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    The amount of money being poured into these on line "experiments" is eye watering. Q-If one of the medium to large sized traditional network operators invested the amount of money these guys have in a service TV/Media based advertising campaign around no sale no fee would they not increase their market share massively ?but would they make any money ..I am not an expert but in business is there not two ways to make a profit ? the only winners here are the guys at the top.I bet no one at Board level looses their job at Connells for the complete waste of money that was Hatched -the only people who lose their jobs are the poor "foot soldiers" yet again.I feel really sorry for them all-as is life-accountability rarely hits those on the Board.

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    Major Tom, your absolutely right. Partly because of the outrageous levels of SDLT, there are not enough transactions happening for cheap and nasty agency in the UK. THEY ALWAYS FAIL.

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    The main problem for the high street is the high street. Constant moaning about the online agents. If you think online won't work why do you all spend so long talking about online. Just keep cutting fees I'm guessing the number of High street agents closing will far outnumber the number of online agents that close.

    Hatched close is just a publicity stunt by Connells if they don't use the tec from hatched in High Street they are crazier than I already thought.

  • icon

    Eventually high street agents will pick apart the online offering (god i hate both those terms) and take the best bits of tech that are offered, a new strain of agent will enter that doesn't think in terms of online or traditional, just in terms of whats the best offering for my clients and does it help me make a living. These will thrive. Simple really.

  • icon

    Your right.
    We are already on this

  • Steve James

    Being an ex online self employed agent in the UK and worked in the USA as a realtor I have seen the different ways we do business. I've also had talks with emoov and yopa from a recruitment perspective. First off after chatting with emoov they came across in complete disarray. I received wrong emails from them and also the other communication was very poor. Their CEO Quirk is obviously clever and he can see the writing on the wall for online and he's burning through cash in his war chest. Yopa is happy to wait in the wings and pick up the pieces but they are clones of the Purplebricks model My take is that online won't be a big player in the UK, USA or Australia. People buy Jaguar cars because they can afford them and they choose not to buy Datcha. This plays out in their other shopping habits and with who they choose to sell their home etc. For that reason I see a still huge shake up to happen in the sector in the UK but not the USA or Australia. The trouble with online in the UK is the support and ongoing contact from the local agent and post sales. From what I saw its absolutely terrible. The cases I were involved with horrible and basically the clients liked it or lumped it. If they filed a complaint they would be offered a partial refund or if they pushed it even more and often a full refund. The majority of the complaints are lack of support from the agents and post sales...like rat through an aquaduct comes to mind! Although the training is excellent at Purplebricks for example the entire focus on the two week course is the sales pitch. There is almost no emphasis on support to the client. The second week of the course is entirely learn the pitch and get them to sign on the line that is dotted.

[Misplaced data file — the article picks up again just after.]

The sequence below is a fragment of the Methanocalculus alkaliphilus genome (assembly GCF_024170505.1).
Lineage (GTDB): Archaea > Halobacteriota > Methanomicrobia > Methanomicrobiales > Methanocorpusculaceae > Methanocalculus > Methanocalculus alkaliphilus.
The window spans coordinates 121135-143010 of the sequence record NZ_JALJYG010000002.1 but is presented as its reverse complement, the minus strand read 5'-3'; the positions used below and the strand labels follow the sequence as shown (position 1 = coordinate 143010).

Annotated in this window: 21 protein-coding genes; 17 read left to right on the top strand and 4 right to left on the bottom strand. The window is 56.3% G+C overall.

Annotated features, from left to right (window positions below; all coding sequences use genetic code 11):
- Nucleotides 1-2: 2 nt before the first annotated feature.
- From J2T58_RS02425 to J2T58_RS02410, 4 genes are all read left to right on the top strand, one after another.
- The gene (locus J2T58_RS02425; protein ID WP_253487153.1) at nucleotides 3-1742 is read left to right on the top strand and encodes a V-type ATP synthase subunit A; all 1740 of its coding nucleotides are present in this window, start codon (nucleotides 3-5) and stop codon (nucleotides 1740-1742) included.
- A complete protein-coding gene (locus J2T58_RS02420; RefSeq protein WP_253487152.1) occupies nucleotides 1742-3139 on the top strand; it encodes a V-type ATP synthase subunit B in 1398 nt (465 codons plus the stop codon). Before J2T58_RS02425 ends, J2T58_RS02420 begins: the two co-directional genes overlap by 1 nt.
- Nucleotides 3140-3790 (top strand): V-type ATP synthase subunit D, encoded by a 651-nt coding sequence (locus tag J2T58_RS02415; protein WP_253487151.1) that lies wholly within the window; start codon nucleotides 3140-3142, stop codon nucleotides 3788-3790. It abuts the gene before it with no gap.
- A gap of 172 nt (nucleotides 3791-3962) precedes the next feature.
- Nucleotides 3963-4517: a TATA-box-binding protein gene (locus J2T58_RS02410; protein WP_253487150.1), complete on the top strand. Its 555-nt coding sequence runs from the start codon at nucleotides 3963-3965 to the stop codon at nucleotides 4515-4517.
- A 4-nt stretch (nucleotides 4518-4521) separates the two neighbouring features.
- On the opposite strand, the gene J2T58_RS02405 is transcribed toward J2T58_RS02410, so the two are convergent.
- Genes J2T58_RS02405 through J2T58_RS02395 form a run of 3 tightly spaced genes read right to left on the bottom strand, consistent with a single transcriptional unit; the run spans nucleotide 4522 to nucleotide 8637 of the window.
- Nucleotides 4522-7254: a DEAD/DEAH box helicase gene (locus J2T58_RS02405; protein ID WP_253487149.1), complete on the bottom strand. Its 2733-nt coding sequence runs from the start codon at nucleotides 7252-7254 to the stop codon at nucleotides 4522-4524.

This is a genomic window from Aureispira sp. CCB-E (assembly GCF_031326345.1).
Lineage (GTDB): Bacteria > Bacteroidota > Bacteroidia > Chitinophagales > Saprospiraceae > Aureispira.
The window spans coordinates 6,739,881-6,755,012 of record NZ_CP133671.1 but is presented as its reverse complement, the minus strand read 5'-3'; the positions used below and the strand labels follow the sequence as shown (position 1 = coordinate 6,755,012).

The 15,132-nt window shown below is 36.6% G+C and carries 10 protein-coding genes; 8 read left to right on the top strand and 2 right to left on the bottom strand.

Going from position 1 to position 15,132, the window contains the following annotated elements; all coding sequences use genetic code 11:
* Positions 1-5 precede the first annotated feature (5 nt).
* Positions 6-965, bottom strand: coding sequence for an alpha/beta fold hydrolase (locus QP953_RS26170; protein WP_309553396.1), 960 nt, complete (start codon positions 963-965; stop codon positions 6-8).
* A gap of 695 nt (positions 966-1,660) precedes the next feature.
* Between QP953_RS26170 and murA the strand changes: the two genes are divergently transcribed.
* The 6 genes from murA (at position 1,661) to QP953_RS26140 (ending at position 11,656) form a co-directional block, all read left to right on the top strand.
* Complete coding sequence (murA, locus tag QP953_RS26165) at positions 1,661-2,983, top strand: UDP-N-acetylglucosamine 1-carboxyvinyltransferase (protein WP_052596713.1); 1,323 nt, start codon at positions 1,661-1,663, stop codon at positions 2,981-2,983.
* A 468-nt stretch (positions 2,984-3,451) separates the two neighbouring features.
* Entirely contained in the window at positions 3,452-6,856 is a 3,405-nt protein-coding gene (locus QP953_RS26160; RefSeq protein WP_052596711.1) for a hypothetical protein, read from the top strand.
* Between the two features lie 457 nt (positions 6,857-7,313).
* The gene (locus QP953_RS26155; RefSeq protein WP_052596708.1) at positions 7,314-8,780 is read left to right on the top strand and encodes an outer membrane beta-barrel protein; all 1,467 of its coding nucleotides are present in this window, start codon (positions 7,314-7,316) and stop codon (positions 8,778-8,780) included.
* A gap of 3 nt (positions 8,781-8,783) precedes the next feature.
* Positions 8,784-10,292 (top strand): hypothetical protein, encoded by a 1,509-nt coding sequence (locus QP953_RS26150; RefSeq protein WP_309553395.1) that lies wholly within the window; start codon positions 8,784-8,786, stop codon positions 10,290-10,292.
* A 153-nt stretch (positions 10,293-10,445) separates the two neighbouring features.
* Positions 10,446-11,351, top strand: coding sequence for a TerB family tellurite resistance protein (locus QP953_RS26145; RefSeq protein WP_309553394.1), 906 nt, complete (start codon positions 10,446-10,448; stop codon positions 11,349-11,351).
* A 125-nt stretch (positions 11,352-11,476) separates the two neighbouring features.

Working with an online agent means long hours and little support and the money does not equal the effort if you want to do a good job. The agents that do well there don't mind selling and dumping and leaving HQ to try and pick up the pieces.

    At the regional training sessions the focus again was the sell not support.

    Clearly these online agents are focused on selling and not supporting.

    Why have the online guys made an impact on the traditional? It's easy to answer that and it's advertising that's helped them make this dent in the traditionals piece of the pie. By spending many millions on TV radio and internet it's gained market share. Advertising definitely works. The big boys like countrywide have rested on their laurels. But sequence I think is a different animal and will come through this turmoil quite well as they have good senior management from what I can see. In addition I see the small mom and pop agents surviving but the multi branch and small chains will fall by the wayside.

    In the USA the biggest problem Purplebricks has is that a lot of realtors don't work full time and these guys and girls make a hefty commission check from one sale. The average commission is say 5% and the realtor on average walks away with 65% of the total with the broker getting the remainder. So take a 200k sale the realtor gets 6500 when they sit down with the title clerk on closing. They sell one or two a month happy days. With Purplebricks they have to work full time for less than half that. In addition and this is looming they haven't been sued yet in the USA and they will. Michael Bruce has said some pretty brutal things about the US real estate market and he's taken on a lot of powerful people with very deep pockets.

    In Australia the market is turning into a recession for housing and I see Purplebricks possibly using that excuse to withdraw from that market if it continues.

    In summary this shake up is ongoing. I see online as a viable option but not huge. The bad press will turn the tide on the online sector. People will use them but people will always buy Datcha.

    The traditional boys are rattled but they need to learn from this lesson.